Posted: 14 Mar 2012 08:12 AM PDT
Many people have a memory in their childhood when they first experienced a loss of innocence—the realization that people around them have acted in a way they never thought possible. For me, it was growing up hearing both my parents' stories of how their families survived and coped during and after World War II. Imagining being a refugee, leaving everyone and everything behind, and hearing their stories of loss, fear, and desperation—all this left a deep impression on my young mind.
We try to grasp why people are cruel and bad, but it's hard to understand. What is even harder to understand is why God still loves and saves us. How does God respond to his imperfect creation called humankind? God grants us special favor and sends us a gift—the Son of Man, someone to teach us and save us: his own son, Jesus Christ.
As a teenager, I experienced a profound loss when my mother lost her battle with cancer. In my hurt I turned away from God, angry that he took her from me and my younger siblings. Still, I liked to think of my mother as a guardian angel watching out for her children from her place in heaven, where I am sure she is. Looking back (especially now that I am a parent myself), I came to realize how much God was really in my life even while I turned away. So many wrong turns I could have taken but did not—and how much comfort I received whenever I pictured my mother with God.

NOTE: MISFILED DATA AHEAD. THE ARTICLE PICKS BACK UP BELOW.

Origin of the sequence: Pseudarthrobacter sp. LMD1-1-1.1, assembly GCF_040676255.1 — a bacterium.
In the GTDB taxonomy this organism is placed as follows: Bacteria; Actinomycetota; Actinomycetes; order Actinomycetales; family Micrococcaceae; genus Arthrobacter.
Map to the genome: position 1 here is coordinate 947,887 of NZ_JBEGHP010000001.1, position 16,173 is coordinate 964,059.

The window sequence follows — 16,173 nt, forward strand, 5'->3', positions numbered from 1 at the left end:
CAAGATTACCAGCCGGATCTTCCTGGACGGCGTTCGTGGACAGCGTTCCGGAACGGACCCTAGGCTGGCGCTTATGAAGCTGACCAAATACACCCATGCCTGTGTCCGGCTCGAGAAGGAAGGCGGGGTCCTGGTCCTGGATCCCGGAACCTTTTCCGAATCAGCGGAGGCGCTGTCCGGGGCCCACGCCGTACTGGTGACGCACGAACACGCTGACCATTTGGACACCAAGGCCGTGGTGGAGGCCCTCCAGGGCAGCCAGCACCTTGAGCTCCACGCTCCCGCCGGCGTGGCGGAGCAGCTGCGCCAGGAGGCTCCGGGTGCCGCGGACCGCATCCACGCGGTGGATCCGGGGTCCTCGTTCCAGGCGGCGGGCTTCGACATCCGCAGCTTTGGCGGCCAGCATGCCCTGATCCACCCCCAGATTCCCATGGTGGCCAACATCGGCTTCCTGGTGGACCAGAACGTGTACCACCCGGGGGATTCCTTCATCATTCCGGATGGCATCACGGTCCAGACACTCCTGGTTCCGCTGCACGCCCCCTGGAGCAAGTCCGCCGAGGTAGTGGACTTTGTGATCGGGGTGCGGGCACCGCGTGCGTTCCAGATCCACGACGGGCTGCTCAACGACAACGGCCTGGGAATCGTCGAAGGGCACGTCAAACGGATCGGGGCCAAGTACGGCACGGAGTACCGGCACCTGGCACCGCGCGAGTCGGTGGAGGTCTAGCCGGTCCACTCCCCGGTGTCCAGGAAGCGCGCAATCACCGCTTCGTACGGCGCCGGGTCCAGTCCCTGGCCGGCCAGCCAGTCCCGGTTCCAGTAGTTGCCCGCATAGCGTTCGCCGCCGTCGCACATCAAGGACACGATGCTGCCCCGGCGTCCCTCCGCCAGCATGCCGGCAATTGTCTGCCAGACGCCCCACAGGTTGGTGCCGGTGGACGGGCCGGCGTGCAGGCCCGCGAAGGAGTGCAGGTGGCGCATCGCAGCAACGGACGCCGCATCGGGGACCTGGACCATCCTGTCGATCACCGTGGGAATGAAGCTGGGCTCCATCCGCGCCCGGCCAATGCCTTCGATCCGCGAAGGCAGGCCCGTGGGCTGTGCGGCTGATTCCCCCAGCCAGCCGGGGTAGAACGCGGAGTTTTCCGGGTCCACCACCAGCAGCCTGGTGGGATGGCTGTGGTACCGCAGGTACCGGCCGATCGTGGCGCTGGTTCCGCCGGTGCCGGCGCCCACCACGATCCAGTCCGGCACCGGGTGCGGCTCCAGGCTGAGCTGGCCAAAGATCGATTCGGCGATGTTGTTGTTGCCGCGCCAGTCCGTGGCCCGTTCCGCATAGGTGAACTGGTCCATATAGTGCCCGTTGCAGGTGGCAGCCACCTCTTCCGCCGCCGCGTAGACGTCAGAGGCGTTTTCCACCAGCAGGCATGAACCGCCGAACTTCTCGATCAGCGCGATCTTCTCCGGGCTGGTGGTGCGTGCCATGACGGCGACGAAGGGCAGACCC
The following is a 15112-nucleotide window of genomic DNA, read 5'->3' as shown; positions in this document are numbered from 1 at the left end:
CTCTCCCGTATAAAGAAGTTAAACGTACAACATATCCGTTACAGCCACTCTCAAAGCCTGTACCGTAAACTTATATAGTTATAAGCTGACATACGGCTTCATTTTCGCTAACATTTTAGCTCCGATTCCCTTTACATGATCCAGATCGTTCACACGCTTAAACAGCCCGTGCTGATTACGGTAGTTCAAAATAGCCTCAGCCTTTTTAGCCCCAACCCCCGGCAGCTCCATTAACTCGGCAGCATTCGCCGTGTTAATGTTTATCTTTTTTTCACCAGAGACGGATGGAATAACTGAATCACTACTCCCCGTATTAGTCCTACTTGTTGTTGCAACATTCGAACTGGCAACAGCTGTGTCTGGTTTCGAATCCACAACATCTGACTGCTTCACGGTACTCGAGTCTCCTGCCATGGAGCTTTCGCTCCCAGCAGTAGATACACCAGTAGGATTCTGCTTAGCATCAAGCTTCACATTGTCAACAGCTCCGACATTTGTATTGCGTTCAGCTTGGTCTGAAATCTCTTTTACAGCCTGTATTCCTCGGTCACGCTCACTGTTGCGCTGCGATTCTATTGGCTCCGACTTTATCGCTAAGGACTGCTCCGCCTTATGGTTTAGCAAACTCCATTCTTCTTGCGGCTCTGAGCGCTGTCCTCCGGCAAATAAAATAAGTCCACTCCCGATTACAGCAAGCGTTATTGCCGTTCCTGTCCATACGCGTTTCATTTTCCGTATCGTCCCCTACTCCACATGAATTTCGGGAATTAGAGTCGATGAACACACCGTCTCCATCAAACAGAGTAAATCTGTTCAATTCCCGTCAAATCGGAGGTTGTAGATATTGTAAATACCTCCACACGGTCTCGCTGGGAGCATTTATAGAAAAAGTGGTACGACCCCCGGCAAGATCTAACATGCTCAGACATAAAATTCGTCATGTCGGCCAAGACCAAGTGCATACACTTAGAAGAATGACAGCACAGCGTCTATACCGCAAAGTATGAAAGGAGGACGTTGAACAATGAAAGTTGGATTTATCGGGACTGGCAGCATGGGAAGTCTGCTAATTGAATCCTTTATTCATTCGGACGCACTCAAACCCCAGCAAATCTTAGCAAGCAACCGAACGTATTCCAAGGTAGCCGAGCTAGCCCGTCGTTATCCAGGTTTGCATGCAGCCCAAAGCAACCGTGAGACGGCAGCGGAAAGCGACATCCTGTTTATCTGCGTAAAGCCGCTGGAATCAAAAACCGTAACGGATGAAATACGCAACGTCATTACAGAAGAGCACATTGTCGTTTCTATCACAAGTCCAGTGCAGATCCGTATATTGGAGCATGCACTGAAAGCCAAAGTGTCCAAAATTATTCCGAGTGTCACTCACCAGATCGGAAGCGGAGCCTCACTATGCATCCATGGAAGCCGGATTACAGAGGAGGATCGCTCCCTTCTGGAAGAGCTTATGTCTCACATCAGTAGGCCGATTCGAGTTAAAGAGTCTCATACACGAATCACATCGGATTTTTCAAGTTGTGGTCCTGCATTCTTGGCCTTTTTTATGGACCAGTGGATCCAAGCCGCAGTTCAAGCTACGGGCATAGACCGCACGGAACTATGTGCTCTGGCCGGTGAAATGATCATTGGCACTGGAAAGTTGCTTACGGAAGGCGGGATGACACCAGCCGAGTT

Lent is the time to reflect on this greatest gift of all: God, rich in mercy and forgiveness, an always loving and patient parent who is always there, whenever we are ready to receive him. He gave us his Son, who made the ultimate sacrifice and returned, resurrected, to pass on the gift of forgiveness and life. God offers that we can be one with Christ, seated with him in heavenly realms and no longer doomed to earthly life ended by death but given the hope of an eternal life thereafter.
God, I am so thankful for your mercy and saving grace. Give me your divine guidance in my earthly life to make me worthy of being seated at the feet of your Son, Jesus Christ, where our souls are vessels of endless love and deep peace, where we understand everything we were unable to grasp with our humanly limited minds.
Regina Cummings, member of Marble Collegiate